Time and again, it has been shown that if blacks would simply do a few basic things, they could rise out of poverty in a single generation. All that was required was that they graduate from high school, learn a trade and not have children until they got married.
Trump is right: the people of Baltimore have been neglected by their own leaders for far too long.
“[Money has] been misspent. It’s missing,” Trump told reporters, according to the Baltimore Sun. “It’s been stolen with a lot of corrupt government. And as you know, [Elijah] Cummings has been in charge. Now, I will say this: I think that Rep. Cummings should take his oversight committee and start doing oversight on Baltimore. He’d find out some real things.”
After President Trump's accusation about the amount of money and corruption in Congressman Elijah Cummings' district,
Adam Andrzejewski of Open the Books decided to see if there was any merit to the Trump's accusation. Auditors at Open the Books were able to find just how much taxpayer money was flowing into the Baltimore bureaucracy at every level, federal, state, and local. What they found was a city drowning in taxpayer dollars. Read the resulting editorial published at Forbes: Baltimore's 30,000 Public Employees Cost Taxpayers $2 Billion But Can't Save Their Own City
See here a map created by Open the Books for every reported sighting of trash and rats on Baltimore's streets. According to the government website, USASPENDING.gov., Cummings' 7th congressional district received more than $9 billion last year alone and more than $15 billion total in the past two years.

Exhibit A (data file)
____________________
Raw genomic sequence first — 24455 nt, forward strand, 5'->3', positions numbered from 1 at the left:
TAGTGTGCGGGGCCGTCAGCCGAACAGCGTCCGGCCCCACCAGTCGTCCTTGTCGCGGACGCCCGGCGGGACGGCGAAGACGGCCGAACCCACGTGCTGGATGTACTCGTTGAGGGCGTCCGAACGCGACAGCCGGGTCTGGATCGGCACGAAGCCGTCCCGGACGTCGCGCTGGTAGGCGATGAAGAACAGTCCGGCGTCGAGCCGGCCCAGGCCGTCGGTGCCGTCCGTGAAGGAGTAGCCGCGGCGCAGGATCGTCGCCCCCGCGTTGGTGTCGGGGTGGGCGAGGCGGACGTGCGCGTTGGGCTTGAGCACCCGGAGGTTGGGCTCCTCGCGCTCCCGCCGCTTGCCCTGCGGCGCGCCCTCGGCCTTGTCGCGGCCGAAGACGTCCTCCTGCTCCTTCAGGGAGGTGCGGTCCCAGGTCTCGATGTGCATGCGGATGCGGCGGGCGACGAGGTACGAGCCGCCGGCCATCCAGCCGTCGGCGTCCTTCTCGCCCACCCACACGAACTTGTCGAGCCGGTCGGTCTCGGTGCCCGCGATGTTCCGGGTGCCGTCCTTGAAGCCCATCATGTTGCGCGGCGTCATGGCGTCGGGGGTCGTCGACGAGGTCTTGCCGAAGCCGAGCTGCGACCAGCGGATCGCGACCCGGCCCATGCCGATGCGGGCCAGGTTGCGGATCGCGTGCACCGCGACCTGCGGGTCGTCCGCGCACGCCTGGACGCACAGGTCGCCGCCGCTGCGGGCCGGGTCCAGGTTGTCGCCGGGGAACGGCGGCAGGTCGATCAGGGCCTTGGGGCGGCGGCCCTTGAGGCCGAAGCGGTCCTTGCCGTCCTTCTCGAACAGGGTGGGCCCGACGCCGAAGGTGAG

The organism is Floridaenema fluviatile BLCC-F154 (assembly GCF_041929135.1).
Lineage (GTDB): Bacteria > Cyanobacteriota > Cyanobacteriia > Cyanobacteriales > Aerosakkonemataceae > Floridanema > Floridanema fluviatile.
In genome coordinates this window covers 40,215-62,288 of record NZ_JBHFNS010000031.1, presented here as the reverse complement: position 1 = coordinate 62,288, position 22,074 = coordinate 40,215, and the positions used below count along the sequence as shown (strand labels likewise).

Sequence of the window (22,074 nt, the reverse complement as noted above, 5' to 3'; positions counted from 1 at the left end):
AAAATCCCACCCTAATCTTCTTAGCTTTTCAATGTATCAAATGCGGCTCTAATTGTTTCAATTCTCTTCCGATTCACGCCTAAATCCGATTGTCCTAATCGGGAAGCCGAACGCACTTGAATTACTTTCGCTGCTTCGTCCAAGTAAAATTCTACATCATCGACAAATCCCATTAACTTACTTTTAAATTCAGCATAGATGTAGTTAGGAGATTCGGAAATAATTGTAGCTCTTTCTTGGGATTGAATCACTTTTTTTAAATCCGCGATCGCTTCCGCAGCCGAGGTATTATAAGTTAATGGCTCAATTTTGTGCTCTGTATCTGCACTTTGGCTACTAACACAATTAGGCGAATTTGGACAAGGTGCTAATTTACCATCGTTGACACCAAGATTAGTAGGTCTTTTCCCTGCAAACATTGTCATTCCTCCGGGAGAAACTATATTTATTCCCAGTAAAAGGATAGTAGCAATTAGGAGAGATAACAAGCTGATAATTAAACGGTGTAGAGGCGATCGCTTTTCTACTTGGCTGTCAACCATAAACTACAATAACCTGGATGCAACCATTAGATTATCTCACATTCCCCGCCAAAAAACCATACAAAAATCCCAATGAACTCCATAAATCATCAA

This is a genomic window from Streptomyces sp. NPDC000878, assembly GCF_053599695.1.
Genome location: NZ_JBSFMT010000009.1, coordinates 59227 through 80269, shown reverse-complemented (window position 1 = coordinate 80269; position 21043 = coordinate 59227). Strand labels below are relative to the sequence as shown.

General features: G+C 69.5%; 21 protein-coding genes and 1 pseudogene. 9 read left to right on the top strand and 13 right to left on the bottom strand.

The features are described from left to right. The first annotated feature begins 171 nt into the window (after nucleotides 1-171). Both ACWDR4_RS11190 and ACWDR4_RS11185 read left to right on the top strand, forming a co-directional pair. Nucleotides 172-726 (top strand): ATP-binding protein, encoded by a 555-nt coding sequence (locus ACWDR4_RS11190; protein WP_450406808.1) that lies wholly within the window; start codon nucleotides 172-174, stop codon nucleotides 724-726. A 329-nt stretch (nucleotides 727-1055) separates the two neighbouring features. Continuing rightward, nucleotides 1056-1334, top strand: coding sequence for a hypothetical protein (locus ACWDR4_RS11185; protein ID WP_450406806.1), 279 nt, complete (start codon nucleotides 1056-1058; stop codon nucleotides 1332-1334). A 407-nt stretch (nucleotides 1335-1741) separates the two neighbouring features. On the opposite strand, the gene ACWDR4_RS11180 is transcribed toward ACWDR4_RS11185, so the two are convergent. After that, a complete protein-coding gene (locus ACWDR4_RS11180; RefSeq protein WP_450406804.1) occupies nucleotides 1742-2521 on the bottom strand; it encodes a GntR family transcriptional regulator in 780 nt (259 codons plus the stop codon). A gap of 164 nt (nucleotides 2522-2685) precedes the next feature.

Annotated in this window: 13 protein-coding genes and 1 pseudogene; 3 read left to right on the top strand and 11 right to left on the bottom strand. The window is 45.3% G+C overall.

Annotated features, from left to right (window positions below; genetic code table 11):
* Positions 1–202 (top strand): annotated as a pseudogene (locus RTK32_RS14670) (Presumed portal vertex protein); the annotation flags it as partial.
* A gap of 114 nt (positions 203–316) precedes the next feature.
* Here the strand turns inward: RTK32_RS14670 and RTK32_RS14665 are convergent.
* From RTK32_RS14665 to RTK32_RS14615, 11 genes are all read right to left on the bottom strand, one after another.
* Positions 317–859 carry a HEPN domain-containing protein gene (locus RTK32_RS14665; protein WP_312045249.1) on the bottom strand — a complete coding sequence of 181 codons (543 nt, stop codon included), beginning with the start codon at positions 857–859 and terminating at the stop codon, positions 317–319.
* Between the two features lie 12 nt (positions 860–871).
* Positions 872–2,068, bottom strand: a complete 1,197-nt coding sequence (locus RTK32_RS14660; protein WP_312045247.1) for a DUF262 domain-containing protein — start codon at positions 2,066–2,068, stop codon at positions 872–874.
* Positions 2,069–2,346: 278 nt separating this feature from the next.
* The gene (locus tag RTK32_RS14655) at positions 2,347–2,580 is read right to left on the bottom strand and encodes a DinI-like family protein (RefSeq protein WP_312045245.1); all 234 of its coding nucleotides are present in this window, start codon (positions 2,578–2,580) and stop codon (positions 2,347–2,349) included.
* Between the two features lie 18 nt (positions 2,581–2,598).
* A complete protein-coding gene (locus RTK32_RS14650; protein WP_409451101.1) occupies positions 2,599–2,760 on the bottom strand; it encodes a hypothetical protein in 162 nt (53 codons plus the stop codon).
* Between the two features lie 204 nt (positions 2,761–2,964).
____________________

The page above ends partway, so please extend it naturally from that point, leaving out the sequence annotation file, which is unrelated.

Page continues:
Baltimore economy: A snapshot of the money-side of the city
Despite all the money flowing into Commings' district, Baltimore condemns its citizens with the country’s worst schools and mops up more murders than El Salvador. Its poverty rate is nearly twicethe national average.
Following are some economic stats and recent ranking published by Fox Business on July 29, 2019:
- Jobs: The unemployment rate in Baltimore city was at 5.10 percent in May. Compare that to Maryland state’s 3.8 percent unemployment rate in June, while the national average sits at 3.7 percent.
- Income: The typical household income in Baltimore was $46,641 in 2017, while the average family in the U.S. saw annual earnings of $57,652, according to the U.S. Census Bureau.
- Poverty: According to Census Bureau data, the poverty rate came in at 22.4 percent in 2017, compared to the national average of 12.3 percent.
- City leadership ranking: Baltimore ranked as No. 129 out of 150 — (or 21 spots from the bottom of the list) — in WalletHub’s list of 2019’s best- and worst-run cities in America.
One can feel pity for people in Russia, China, Iran and North Korea. They are the victims of the police states into which they were born. The same can’t be said for those who live in places like Baltimore, St. Louis, Chicago, Detroit, San Francisco, Los Angeles, Philadelphia, New Orleans, Houston, Oakland, Minneapolis and Kansas City.
All these cities have one thing in common. They are run by Democrat mayors who promise much but deliver little to their constituents.
But what about the voters? They get to pick their poison, yet they keep lapping up the same poison year after year.